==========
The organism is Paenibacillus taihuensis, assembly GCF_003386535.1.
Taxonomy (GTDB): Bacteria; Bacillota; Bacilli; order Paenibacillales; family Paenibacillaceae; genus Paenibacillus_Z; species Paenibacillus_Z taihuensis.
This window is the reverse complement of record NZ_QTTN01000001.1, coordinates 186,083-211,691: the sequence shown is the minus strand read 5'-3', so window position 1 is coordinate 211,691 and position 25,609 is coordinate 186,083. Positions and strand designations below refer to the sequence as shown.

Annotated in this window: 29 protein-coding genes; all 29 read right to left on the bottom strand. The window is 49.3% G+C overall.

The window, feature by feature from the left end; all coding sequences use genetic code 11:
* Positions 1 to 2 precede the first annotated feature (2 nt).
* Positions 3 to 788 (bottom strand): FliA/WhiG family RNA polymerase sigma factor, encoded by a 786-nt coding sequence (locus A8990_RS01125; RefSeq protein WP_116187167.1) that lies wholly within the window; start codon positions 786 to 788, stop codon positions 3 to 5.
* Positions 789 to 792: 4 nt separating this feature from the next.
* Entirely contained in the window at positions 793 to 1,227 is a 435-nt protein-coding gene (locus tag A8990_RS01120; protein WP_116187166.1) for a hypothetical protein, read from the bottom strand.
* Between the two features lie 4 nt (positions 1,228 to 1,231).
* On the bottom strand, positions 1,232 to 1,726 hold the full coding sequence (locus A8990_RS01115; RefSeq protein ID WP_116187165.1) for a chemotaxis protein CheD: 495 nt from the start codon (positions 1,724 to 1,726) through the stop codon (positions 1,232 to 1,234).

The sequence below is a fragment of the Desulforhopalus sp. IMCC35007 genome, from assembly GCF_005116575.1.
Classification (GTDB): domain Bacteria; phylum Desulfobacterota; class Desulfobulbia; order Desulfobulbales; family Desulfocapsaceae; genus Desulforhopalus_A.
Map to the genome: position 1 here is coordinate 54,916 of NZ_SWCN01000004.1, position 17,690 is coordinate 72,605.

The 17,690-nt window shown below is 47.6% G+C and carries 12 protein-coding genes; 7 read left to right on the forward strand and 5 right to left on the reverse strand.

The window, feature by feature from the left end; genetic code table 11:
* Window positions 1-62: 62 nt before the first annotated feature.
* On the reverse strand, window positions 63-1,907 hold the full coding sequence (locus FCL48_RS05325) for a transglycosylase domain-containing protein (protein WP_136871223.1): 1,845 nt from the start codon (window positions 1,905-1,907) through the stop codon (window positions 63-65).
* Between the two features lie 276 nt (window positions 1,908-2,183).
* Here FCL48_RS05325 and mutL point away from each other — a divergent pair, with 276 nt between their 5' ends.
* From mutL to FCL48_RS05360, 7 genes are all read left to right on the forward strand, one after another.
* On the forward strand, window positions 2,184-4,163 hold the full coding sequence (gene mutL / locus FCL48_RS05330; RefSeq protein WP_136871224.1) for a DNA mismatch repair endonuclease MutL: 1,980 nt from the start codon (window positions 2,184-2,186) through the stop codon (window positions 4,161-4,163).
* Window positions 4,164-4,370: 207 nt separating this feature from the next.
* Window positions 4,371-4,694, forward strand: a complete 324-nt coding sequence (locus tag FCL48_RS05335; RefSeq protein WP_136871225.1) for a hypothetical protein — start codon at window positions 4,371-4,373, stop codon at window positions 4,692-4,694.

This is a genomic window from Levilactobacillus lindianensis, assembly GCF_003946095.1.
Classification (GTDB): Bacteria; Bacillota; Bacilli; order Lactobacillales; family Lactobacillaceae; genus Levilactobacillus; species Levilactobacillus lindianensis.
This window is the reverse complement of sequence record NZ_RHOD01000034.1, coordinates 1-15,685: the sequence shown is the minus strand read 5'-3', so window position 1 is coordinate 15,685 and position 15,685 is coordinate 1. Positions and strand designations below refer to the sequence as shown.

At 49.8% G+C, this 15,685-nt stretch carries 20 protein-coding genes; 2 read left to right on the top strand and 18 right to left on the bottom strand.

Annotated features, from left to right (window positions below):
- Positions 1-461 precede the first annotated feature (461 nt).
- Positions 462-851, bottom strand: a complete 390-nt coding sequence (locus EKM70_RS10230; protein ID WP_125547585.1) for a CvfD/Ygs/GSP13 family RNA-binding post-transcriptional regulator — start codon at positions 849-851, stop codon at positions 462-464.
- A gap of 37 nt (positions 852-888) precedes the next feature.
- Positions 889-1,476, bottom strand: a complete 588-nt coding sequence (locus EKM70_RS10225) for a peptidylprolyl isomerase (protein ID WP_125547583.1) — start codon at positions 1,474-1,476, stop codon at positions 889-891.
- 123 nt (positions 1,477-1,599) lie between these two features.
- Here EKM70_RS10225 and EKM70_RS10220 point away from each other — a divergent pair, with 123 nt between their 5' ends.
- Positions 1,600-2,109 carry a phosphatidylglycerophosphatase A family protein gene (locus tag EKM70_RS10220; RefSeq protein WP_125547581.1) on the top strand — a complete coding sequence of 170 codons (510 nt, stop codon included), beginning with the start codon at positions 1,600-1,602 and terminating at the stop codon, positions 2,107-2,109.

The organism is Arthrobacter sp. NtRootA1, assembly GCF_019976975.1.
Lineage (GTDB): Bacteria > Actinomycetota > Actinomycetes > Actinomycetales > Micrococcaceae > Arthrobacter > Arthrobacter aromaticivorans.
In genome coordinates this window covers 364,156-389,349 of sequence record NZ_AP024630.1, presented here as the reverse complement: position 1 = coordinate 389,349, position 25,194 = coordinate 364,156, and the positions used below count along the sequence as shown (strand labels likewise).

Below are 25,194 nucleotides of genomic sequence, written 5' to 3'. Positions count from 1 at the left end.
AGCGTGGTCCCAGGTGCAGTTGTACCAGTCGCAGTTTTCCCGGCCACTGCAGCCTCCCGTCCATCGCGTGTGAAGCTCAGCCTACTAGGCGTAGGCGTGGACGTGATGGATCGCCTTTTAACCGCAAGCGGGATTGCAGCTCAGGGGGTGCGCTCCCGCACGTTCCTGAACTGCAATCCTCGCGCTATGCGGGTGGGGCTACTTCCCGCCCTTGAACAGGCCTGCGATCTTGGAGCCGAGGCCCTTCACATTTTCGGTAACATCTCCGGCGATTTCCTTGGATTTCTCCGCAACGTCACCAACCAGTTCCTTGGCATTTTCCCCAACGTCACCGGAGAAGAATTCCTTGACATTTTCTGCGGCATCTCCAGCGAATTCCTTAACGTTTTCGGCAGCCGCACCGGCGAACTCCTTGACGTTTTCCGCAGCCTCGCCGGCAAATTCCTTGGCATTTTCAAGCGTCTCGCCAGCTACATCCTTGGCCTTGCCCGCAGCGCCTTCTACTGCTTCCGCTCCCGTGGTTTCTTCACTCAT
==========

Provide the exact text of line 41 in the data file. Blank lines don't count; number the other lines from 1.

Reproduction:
AGCGTGGTCCCAGGTGCAGTTGTACCAGTCGCAGTTTTCCCGGCCACTGCAGCCTCCCGTCCATCGCGTGTGAAGCTCAGCCTACTAGGCGTAGGCGTGGACGTGATGGATCGCCTTTTAACCGCAAGCGGGATTGCAGCTCAGGGGGTGCGCTCCCGCACGTTCCTGAACTGCAATCCTCGCGCTATGCGGGTGGGGCTACTTCCCGCCCTTGAACAGGCCTGCGATCTTGGAGCCGAGGCCCTTCACATTTTCGGTAACATCTCCGGCGATTTCCTTGGATTTCTCCGCAACGTCACCAACCAGTTCCTTGGCATTTTCCCCAACGTCACCGGAGAAGAATTCCTTGACATTTTCTGCGGCATCTCCAGCGAATTCCTTAACGTTTTCGGCAGCCGCACCGGCGAACTCCTTGACGTTTTCCGCAGCCTCGCCGGCAAATTCCTTGGCATTTTCAAGCGTCTCGCCAGCTACATCCTTGGCCTTGCCCGCAGCGCCTTCTACTGCTTCCGCTCCCGTGGTTTCTTCACTCAT